How do Digital Detectors Work?
In 1905 Einstein showed that incident light (photons - we don't know what those are yet) upon certain metals would produce a current flowing through the material. Thus light energy can be converted to electrical energy.

This is called the Photoelectric Effect

Imagine the surface of our digital detector is like the graph paper shown above. Each square can contain a certain amount of information - that is, receive a certain amount of incident light.

The more light that is received, the more electrical charge that is built up on that square. That charge is converted to a number so you computer might render the graph paper like what is shown below:

Once we have numbers to represent the light that hit the detector we can reconstruct a picture on the computer screen from the brightness values, as we see on the left. On this scale, 0 is completely black while 255 is completely white.

Note that because the light sensitive elements are so small, we usually don't see the individual picture elements ("pixels"). Reduced in size, we see what this star looks like at the usual level of detail. Individual pixels can't be seen by the eye at this scale, but they're there.

And Voila, we have Digital Imaging:

So with that as an introduction, today we want to understand how one actually can make quantitative measurments from these kinds of detectors and learn about the important role that different observing conditions play in determining the kinds of stars that can be detected.

To do this we will use the CCD simulator JAVA applet. A snapshot of this is shown below

The features of this applet are:

  1. An exposure time slider. In this example the exposure time was 80 seconds. The green box is placed around the star and the red box is placed on the image background (anywhere).

  2. Clicking the measure button will allow a "measurement" to be made. Each time you adjust the exposure time you then need to click on measure to re-run the simulator.

  3. A green and a red box. The size of the boxes are specified by typing a number in the Sample Size window. In this case, the box size is 20x20 pixels (which is what we will be using). Note to make an intial box, place the cursor on the gray background and use the left mouse button to draw a square. Then change the size of the square to 20x20.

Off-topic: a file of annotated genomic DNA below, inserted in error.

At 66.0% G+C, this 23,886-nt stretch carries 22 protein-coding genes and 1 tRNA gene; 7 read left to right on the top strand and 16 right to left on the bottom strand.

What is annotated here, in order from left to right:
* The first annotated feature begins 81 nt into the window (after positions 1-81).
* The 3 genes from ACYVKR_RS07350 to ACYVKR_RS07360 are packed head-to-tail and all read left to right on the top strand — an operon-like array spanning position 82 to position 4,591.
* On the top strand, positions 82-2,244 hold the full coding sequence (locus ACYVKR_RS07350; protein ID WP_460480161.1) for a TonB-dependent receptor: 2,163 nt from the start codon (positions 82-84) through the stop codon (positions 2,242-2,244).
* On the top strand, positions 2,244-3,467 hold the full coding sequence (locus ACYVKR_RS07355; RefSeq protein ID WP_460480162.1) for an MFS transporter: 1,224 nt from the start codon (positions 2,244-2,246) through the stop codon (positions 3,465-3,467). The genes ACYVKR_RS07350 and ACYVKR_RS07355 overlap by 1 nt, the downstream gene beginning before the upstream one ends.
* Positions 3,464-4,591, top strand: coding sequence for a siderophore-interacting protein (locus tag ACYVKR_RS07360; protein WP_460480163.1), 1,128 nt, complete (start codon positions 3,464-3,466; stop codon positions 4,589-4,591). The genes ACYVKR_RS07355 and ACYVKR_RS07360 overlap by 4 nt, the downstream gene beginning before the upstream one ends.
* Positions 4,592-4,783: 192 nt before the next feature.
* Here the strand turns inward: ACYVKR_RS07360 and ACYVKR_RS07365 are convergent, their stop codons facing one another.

4. The red and green readout boxes show the total number of "counts" (think of these as photons) in the respective red and green boxes. In this example the green box is placed over a star, and the red box is placed over the "background".

    The mean counts in the green box are 2260, those counts include the background counts since the star sits on the background level of the detector which is determined by the brightness of the night sky at the time of the observation.

    The mean background count is 1999.

    So the actual brightness of the star is then 2260 - 1999 = 261 counts. You have to subtract the background to get the true brightness of the star on the detector

  5. To move the green box to another star, grab it with the mouse button by putting the pointer INSIDE the box.

There are five cases below to do. Fill out your worksheet accordingly and hand them in to Rachel when your done. The "reference" stars referred to on the work sheet are Star A - in the upper right hand corner of the detector and Star B - the brightest star in the field near the right center of the detector. (These are also shown in yellow in the image above). On the applet simulation they will be labelled star 3 and star 1.

Record on your worksheet the values reported under the label "Mean" in the applet. The values in the green readout box refer to the values in the green box (which should be around a star), the values in the red readout box are for the red box, which should be placed on the background (i.e. no star should be in that box)

After you have completed this, we will have a discussion.

Use an exposure time of 20 seconds for each case, except case 1 where you use an exposure time of 80 seconds

In all five cases, the detector is "imaging" the same field of stars so in each case there are 8 stars on the detector. But not all detectors will detect 8 stars or even Star A. All detectors will record star B. You should think about what aspects of the various virtual observations are precluding detection of the fainter stars as you can also learn, increasing the exposure time still won't cause star A to be detected in most cases.

Case 1 (80 seconds exposure)

Case 2 (20 seconds exposure)

Case 3 (20 seconds exposure)

Case 4 (20 seconds exposure)

Case 5 (20 seconds exposure)